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Article

Relationship between Olfactory Function and BMI in Normal Weight Healthy Subjects and Patients with Overweight or Obesity

1
Obesity Center, Department of Medical Sciences and Public Health, University of Cagliari, Presidio Ospedaliero San Giovanni di Dio, 09124 Cagliari, Italy
2
Department of Biomedical Sciences, University of Cagliari, Monserrato, 09042 Cagliari, Italy
*
Author to whom correspondence should be addressed.
Academic Editor: Susanne Klaus
Nutrients 2022, 14(6), 1262; https://doi.org/10.3390/nu14061262
Received: 16 February 2022 / Revised: 8 March 2022 / Accepted: 14 March 2022 / Published: 16 March 2022
Smell plays a critical role in food choice and intake by influencing energy balance and body weight. Malnutrition problems or modified eating behaviors have been associated with olfactory impairment or loss. The obesity epidemic is a serious health problem associated with an increased risk of mortality and major physical comorbidities. The etiopathogenesis of obesity is complex and multifactorial, and one of the main factors contributing to the rapid increase in its incidence is the environment in which we live, which encourages the overconsumption of foods rich in energy, such as saturated fats and sugars. By means of the “Sniffin’ Sticks” test, we measured the olfactory threshold, discrimination and identification score (TDI score) in patients of the Obesity Center of the University Hospital (OC; n = 70) and we compared them with that of healthy normal weight controls (HC; n = 65). OC patients demonstrated a significantly lower olfactory function than HC subjects both general and specific for the ability to discriminate and identify odors, even when they were considered separately as females and males. For OC patients, a negative correlation was found between body mass index (BMI) and olfactory scores obtained by each subject, both when they were divided according to gender and when they were considered all together. Besides, normosmic OC patients showed a significantly lower BMI than hyposmic ones. A reduced sense of smell may contribute to obesity involving the responses of the cephalic phase, with a delay in the achievement of satiety and an excessive intake of high-energy foods and drinks. View Full-Text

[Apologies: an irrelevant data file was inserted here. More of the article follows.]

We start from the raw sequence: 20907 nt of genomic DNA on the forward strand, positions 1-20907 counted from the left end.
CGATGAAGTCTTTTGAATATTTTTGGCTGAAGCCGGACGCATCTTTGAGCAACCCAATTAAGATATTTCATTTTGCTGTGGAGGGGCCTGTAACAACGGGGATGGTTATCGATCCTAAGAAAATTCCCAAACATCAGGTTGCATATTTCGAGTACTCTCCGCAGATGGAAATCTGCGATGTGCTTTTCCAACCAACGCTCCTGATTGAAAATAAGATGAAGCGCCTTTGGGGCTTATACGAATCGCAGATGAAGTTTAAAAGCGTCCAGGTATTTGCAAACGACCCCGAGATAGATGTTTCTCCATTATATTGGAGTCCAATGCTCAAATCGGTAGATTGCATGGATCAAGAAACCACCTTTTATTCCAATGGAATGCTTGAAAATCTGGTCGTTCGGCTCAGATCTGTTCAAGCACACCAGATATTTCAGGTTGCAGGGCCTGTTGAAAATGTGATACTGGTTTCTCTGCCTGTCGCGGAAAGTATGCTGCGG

Keywords: smell; olfactory dysfunction; obesity; body mass index (BMI); nutrition; gender smell; olfactory dysfunction; obesity; body mass index (BMI); nutrition; gender
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MDPI and ACS Style

Velluzzi, F.; Deledda, A.; Onida, M.; Loviselli, A.; Crnjar, R.; Sollai, G. Relationship between Olfactory Function and BMI in Normal Weight Healthy Subjects and Patients with Overweight or Obesity. Nutrients 2022, 14, 1262. https://doi.org/10.3390/nu14061262

AMA Style

Velluzzi F, Deledda A, Onida M, Loviselli A, Crnjar R, Sollai G. Relationship between Olfactory Function and BMI in Normal Weight Healthy Subjects and Patients with Overweight or Obesity. Nutrients. 2022; 14(6):1262. https://doi.org/10.3390/nu14061262

Chicago/Turabian Style

Velluzzi, Fernanda, Andrea Deledda, Maurizio Onida, Andrea Loviselli, Roberto Crnjar, and Giorgia Sollai. 2022. "Relationship between Olfactory Function and BMI in Normal Weight Healthy Subjects and Patients with Overweight or Obesity" Nutrients 14, no. 6: 1262. https://doi.org/10.3390/nu14061262

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